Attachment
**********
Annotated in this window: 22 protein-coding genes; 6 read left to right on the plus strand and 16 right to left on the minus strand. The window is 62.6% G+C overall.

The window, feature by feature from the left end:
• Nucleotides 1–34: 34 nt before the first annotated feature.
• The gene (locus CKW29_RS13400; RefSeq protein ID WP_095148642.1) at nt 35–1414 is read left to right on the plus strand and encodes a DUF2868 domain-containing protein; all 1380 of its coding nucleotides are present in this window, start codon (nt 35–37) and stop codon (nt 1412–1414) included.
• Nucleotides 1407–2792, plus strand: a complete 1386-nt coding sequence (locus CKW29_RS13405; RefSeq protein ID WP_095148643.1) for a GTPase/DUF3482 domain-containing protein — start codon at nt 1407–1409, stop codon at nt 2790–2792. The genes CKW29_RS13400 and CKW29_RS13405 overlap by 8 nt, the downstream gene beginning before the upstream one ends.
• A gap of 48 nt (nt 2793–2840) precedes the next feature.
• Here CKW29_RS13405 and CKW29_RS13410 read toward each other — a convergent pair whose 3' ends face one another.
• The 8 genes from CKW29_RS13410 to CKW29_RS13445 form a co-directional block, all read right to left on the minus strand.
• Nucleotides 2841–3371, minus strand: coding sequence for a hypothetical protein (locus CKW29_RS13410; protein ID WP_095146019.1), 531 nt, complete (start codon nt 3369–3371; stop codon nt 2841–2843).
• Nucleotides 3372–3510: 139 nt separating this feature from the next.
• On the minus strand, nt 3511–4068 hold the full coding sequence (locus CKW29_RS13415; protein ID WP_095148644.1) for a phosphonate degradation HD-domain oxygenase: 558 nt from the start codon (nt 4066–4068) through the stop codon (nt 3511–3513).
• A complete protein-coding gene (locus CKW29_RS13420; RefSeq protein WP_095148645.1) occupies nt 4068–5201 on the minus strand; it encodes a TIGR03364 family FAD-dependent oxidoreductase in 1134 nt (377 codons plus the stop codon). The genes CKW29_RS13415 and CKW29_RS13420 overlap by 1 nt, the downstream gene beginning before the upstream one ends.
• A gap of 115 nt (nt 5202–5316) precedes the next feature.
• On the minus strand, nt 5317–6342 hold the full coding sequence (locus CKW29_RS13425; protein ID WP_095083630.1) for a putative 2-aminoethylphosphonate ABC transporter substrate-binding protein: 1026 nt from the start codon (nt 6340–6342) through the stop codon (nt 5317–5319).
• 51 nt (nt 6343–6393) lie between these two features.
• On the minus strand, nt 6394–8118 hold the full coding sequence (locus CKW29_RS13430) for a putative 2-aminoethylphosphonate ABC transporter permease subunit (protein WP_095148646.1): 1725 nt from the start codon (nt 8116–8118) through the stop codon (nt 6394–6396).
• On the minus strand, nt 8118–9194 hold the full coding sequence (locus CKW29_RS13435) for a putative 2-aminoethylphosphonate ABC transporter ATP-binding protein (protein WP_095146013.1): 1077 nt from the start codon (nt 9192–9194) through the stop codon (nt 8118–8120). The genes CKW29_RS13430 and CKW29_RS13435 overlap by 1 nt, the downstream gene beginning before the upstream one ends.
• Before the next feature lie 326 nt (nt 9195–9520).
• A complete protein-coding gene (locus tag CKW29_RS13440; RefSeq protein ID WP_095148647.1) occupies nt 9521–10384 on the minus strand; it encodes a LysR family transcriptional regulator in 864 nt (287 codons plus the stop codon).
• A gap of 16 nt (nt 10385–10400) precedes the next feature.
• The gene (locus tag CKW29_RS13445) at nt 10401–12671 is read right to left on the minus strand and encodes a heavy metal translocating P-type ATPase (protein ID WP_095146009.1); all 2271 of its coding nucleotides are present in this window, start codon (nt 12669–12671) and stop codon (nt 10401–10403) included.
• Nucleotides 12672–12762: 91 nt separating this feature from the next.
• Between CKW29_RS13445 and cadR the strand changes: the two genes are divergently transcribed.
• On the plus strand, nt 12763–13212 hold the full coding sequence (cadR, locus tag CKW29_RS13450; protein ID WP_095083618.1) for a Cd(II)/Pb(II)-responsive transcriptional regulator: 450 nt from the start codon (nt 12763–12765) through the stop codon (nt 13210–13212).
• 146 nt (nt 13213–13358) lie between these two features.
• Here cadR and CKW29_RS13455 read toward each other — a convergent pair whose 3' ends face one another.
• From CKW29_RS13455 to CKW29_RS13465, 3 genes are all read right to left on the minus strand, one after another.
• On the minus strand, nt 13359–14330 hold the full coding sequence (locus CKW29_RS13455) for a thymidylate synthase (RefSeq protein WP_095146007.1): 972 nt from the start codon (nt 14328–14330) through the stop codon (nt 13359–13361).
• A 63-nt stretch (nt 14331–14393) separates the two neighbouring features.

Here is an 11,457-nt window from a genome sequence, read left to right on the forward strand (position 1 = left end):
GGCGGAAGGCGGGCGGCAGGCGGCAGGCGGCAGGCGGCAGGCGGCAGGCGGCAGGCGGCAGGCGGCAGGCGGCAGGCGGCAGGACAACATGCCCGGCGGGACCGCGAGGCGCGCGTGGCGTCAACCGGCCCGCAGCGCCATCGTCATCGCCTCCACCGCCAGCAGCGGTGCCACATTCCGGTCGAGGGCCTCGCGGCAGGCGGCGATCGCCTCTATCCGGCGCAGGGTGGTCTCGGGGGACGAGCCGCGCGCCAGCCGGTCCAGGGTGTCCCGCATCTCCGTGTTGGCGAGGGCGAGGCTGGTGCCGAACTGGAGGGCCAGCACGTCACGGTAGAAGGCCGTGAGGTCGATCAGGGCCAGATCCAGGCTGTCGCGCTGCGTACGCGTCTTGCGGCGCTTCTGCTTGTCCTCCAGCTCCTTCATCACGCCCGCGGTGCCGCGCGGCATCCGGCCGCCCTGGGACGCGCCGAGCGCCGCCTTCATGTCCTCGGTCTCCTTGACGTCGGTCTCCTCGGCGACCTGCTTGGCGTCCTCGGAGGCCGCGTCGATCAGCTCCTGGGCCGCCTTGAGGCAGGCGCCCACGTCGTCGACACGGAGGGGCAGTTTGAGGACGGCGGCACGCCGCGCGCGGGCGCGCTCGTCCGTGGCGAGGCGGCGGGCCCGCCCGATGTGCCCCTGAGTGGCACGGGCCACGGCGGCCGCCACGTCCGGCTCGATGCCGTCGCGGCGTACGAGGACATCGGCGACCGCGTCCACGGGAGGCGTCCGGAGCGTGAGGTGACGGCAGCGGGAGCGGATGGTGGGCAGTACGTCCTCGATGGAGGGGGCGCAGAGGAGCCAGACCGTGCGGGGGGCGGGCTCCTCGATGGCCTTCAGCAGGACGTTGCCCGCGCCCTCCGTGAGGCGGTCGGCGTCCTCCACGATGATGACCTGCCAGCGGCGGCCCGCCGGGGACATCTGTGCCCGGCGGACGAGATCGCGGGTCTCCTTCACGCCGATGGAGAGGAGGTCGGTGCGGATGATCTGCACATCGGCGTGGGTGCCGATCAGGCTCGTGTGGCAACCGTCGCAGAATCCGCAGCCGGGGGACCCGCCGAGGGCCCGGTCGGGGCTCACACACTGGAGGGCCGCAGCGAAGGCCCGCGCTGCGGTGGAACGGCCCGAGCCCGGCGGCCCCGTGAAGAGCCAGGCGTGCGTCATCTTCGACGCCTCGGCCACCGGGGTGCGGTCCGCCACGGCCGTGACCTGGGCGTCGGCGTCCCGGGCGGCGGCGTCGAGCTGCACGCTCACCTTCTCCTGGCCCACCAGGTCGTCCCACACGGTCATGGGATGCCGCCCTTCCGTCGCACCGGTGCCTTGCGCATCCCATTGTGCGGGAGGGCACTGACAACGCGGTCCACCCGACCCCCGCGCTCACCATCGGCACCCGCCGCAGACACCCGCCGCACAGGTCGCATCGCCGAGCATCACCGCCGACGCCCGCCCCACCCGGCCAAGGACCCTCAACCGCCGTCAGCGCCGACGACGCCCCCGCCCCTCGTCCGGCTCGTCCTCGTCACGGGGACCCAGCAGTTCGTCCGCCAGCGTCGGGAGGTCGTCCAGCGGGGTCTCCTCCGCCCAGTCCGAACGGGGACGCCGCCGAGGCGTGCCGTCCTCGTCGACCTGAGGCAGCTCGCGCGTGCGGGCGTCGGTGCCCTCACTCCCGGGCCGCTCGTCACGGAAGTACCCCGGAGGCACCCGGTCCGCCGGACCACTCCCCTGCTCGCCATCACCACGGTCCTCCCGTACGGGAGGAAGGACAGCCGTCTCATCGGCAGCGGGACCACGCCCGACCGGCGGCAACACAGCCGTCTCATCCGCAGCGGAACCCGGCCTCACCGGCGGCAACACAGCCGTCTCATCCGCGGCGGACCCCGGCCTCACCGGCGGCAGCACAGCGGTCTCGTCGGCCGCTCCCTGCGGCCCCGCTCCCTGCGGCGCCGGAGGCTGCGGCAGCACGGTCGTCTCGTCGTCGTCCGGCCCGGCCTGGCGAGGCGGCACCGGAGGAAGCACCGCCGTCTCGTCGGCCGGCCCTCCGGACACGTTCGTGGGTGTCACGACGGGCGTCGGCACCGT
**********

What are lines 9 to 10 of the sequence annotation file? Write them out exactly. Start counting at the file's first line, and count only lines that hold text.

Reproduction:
• Nucleotides 2841–3371, minus strand: coding sequence for a hypothetical protein (locus CKW29_RS13410; protein ID WP_095146019.1), 531 nt, complete (start codon nt 3369–3371; stop codon nt 2841–2843).
• Nucleotides 3372–3510: 139 nt separating this feature from the next.